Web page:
By DENISE CLAY
Because newsrooms can be stressful places that embody a host of personalities, the ability to express how you feel when you believe that a co-worker or newsroom manager has done something that you find disrespectful or unfair is an important one.
But if you’re a journalist of color in a legacy newsroom — especially if you’re the only person of color in that space — expressing how you feel in a situation like that can be tricky. The line between “expressing your concern” and “being perceived as angry” is a thin one.
And because of the murders of two journalists in Virginia last week by a black former colleague who had been fired, that line might have gotten that much thinner.
At least that’s how Valeria Davis, a journalist based in Madison, Wisconsin, said she felt when she saw what happened.
“It’s about perception,” she said. “Expressing justified anger is going to be seen as a dysfunctional impairment now. How [Vester Flanagan II] responded was wrong. But my concern is that this is going to put us in a spot where we’re not allowed to respond to wrongs we feel in the newsroom because we’re afraid that being angry will be perceived as a lack of competence.”
Or put another way — did Flanagan hurt or even kill efforts to diversify legacy newsrooms when he killed Alison Parker and Adam Ward?
What Flanagan did isn’t something that happens in newsrooms, or any other workplace, every day, said Dr. Sarah Vinson, a forensic psychologist based in Atlanta. In order for this to be used as a means for not hiring people of color, it would have to be assumed that a person of color is more likely to respond violently to something done to them by a co-worker, something that the statistics don’t show, she said.
“The number of people of color who have done this kind of thing is pretty low,” Vinson said. “I don’t know if anyone even has the data on this because it is so low. So you can’t take this one incident and say that blacks are more likely to be violent in the workplace because of it.”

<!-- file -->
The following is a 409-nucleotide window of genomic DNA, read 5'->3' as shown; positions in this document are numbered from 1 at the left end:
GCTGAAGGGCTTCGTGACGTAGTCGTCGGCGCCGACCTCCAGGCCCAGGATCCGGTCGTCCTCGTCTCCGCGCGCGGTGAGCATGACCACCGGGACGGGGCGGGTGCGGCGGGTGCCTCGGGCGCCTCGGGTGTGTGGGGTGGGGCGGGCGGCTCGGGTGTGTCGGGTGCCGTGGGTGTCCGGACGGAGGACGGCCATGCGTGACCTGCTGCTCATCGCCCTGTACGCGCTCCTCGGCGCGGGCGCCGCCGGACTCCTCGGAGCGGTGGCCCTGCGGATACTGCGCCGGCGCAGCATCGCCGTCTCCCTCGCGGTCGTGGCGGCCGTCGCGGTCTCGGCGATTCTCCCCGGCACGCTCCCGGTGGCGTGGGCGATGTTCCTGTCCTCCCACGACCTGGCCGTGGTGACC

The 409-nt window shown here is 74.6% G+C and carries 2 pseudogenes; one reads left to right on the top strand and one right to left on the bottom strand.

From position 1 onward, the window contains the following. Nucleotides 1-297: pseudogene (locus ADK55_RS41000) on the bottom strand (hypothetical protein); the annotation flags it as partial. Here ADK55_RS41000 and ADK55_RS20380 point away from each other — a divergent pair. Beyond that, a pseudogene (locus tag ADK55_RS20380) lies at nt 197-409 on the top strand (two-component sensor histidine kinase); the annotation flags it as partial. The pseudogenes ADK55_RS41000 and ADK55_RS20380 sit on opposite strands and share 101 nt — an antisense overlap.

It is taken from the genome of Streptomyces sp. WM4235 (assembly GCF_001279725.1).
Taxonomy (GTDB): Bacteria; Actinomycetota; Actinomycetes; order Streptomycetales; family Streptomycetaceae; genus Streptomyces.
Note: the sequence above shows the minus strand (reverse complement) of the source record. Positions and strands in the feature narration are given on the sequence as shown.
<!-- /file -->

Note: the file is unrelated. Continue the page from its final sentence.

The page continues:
But while the history books aren’t necessarily filled with people of color who have expressed workplace anger at the barrel of a gun, there is a double standard that journalists of color have traditionally had to negotiate that may end up coming into play here, said Joshunda Sanders, journalist and author of the book “How Racism and Sexism Killed Traditional Media”.
In light of what happened in Virginia, Sanders is concerned about the prospects of black men in the newsroom in particular.
“I’m not sure what the impact of this is going to be, but it’s probably not going to be positive,” Sanders said. “There’s a dearth of black men in news organizations compared to other demographics and because there’s the perception that they have this darkness that can’t be cast out in a holistic way, it plays a part in how they’re viewed going forward.”
As a black man who has worked in legacy newsrooms, Chris Murray, a Philadelphia-based sportswriter, has felt that perception. People of color in general, but black men in particular, come into newsrooms knowing that every move they make is being scrutinized, he said.
“When you’re a black man in this society, you’re already under double secret probation,” Murray believes. “You’re suspect whether you should be or not. There’s this mentality that black men are the boogeyman and on an unconscious level, things like this just reinforce it.”
While there may be some changes to newsroom policy in light of the shootings in Virginia, it’s unlikely that they’ll be used as an excuse for not hiring people of color, said Russell Contreras, president of Unity Journalists For Diversity.
It’s natural to be a little insecure about your standing in a business that’s already been kind of hostile to you in light of something like this, Contreras said, and there’s always going to be people who blame people of color for everything no matter what. But the changing demographics of the country and the demand for more diverse newsrooms will win in the end, he said.
“We’ve heard all of the excuses,” Contreras said. “But the pressure is just too great to have media outlets better reflect the communities they serve. You may see some policy changes at media outlets because [Flanagan] claimed that he was being bullied because he was gay and that caused him some stress, but I don’t see media outlets using that as an excuse. I don’t see news outlets changing their diversity policies because of this.”
“And if it does,” Contreras said, “We’re strong enough to call them on it.”
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Denise Clay is the assistant editor for AllDigitocracy. She is a contributing editor and columnist to the Philadelphia Sunday Sun, and the Philadelphia Public Record. Her work has also appeared on XOJane, and Time.com.